Modifying a Alan Gibson Johnson 2F 0-6-0
Having been alerted by other members of the SSMRS I discovered several items on Ebay which looked attractive enough for me to bid for, and win!
This partly built model is clearly an Alan Gibson kit Midland 2F loco, with the standard Johnson 3250 gallon tender. By the time I started modelling in S Scale Alan had discontinued this kit and I'd expected to have had to scratch build the locomotive body myself. Needless to say I'm rather pleased to have picked this model up.
I'm going to have to modify the model since it's not powered. The wheels have shorting out strips on opposite sides of the loco and tender chassis, which is something I don't like. I prefer to have pickup off all wheels with the body electrically dead. As it stands the wheels in locomotive chassis are very stiff and would have to be removed anyway. I don't think there's enough side play to cope with my sharp curves. Strangely the coupling rods are not jointed
I'll convert the tender to my usual tender drive system and replace the loco wheels with EM Gauge profile ones, which I've already got in stock. Not immediately apparent, is that the splashers and sandboxes on the other side of the loco are missing so these will need fabricating.
I'm not too convinced by the cast metal safety valve cover. I think I prefer the brass ones I've fitted to all my other Johnson locomotives.
Here's the largely completed model. The modifications made to the model were:
Rebuilt chassis with 4' 3" drivers.
Sandboxes removed as in the series of locos the model is to represent there weren't any in the position already on the chassis.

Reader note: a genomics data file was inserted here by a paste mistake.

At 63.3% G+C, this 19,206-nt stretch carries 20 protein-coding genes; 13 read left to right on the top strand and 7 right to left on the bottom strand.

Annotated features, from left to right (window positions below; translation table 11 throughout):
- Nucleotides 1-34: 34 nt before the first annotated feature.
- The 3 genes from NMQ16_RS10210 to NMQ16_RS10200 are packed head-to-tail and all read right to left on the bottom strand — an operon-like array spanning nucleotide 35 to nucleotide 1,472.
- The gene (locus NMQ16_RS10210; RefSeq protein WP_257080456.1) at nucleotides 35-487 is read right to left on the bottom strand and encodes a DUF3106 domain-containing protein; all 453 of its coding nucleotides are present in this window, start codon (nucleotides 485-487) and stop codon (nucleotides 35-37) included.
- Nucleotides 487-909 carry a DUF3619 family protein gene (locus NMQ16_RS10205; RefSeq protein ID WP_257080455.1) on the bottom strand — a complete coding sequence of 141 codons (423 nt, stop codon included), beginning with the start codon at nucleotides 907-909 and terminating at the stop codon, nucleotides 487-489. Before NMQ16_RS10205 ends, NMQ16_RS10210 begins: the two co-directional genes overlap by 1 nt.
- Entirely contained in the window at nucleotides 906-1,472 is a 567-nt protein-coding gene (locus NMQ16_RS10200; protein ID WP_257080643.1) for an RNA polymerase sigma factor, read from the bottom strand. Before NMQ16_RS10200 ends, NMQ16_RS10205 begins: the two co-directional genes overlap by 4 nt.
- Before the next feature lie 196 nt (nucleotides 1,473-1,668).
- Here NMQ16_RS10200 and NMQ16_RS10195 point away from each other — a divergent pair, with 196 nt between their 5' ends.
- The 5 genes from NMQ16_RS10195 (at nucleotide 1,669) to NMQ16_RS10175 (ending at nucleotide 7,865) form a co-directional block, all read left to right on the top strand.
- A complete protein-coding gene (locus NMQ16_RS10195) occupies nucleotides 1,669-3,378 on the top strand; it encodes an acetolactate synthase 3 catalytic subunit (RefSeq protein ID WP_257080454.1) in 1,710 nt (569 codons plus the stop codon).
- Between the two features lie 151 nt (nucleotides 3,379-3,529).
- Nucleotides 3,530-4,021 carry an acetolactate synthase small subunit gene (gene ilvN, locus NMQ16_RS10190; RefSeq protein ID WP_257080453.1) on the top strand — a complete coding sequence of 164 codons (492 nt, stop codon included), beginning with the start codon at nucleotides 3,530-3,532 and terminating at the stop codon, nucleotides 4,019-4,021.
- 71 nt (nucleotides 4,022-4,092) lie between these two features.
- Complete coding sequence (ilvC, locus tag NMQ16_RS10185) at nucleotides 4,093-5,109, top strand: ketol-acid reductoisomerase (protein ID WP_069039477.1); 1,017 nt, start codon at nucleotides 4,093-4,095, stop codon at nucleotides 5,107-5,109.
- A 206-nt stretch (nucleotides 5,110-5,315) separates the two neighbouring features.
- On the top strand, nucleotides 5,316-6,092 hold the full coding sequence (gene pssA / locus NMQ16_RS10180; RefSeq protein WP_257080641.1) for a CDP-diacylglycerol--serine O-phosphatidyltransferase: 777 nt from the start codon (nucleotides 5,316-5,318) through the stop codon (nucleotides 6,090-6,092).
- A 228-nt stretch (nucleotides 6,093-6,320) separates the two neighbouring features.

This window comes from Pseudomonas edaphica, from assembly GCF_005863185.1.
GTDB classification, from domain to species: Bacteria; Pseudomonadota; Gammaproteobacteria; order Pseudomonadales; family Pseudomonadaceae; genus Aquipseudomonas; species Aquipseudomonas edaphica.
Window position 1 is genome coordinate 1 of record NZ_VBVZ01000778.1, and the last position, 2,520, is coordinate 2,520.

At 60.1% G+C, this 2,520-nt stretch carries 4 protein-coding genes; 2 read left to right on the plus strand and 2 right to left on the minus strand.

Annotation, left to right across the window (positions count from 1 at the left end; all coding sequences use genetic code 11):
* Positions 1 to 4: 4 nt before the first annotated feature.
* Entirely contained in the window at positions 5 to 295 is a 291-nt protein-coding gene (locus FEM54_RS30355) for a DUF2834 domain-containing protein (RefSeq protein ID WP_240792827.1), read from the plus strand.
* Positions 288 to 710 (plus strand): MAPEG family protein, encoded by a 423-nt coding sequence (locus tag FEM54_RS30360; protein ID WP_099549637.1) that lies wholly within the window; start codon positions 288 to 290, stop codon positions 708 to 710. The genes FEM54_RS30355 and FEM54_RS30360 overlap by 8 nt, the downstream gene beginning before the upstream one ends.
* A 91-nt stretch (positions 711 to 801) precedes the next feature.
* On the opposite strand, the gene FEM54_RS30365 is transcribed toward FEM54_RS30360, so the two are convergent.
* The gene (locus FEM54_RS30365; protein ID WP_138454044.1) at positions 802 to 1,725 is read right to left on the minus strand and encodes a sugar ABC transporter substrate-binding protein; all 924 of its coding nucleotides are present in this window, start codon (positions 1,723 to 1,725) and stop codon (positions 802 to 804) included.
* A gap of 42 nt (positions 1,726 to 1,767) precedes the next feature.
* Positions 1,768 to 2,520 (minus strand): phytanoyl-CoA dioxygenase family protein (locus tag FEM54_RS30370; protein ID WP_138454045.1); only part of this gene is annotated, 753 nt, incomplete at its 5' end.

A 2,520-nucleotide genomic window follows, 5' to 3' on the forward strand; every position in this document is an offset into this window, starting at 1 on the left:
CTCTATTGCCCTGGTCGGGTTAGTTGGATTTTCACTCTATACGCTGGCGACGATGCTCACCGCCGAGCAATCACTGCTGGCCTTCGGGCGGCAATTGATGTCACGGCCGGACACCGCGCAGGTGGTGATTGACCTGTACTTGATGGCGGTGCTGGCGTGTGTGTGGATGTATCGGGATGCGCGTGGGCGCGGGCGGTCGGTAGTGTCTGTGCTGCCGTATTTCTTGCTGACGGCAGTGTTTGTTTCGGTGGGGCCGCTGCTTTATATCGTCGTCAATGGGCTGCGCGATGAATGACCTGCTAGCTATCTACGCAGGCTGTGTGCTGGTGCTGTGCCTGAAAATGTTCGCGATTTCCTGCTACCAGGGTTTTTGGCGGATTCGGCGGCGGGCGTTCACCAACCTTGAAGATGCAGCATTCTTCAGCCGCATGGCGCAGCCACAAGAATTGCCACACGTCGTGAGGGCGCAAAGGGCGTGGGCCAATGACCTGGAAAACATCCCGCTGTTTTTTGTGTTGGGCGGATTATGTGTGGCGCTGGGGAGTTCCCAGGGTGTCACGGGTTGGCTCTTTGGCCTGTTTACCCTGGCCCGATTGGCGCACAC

Outside brake gear from 1mm square brass section.
New splashers fabricated for the left side of the locomotive.
Cast safety valve cover removed.
Injector pipes fitted on both sides of the boiler.
Reversing lever fitted.
Smoke box door, lamp irons, handrails and chimney added.
A fall plate was soldered to the cab floor to cover the gap between loco and tender.
A loop of wire was soldered to the loco drag beam to act as a coupling between loco and tender.
Boiler lagging strips are from self adhesive car "lining tape"
The curved "piano front" is a curved piece of brass secured between the boiler saddle extensions with epoxy.
The model had been built with the buffers soldered directly onto the VERY thick buffer beam. I've decided against removing them and soldering onto raised pads as I suspect that they won't come loose easily.
The original tender has been put into store and a completely new tender assembled from a modified Johnson 3250 gallon kit to produce the correct smaller 2300 gallon version.
The tank sides, front and rear have all been reduced in height by approximately 2mm. This was done by scoring with a heavy duty craft knife and then snapping the waste off. To restore the lower beading I soldered 1mm wide brass strip along the bottom edge of the tank sides and rear. The bottom of the central vertical beading was filed away to allow the strip to be continuous across the sides.
The tender was then assembled as described elsewhere on this site with my usual tender drive unit.
The removable tender top has to be slightly different to accommodate the top of the motor which protrudes about 2mm more on this tender than for the other Johnson tenders due to the lower height.
The toolboxes were mounted on the removable top supported on triangular pieces of plasticard.
A U shaped piece of brass was soldered to the tender drag beam as a coupling.
The locomotive and tender are not permanently coupled and pick up is only off the four tender wheels - these seems sufficent for good pick up.
By way of a change a black and white photo of the finished model, just as it would have been photographed back in 1922.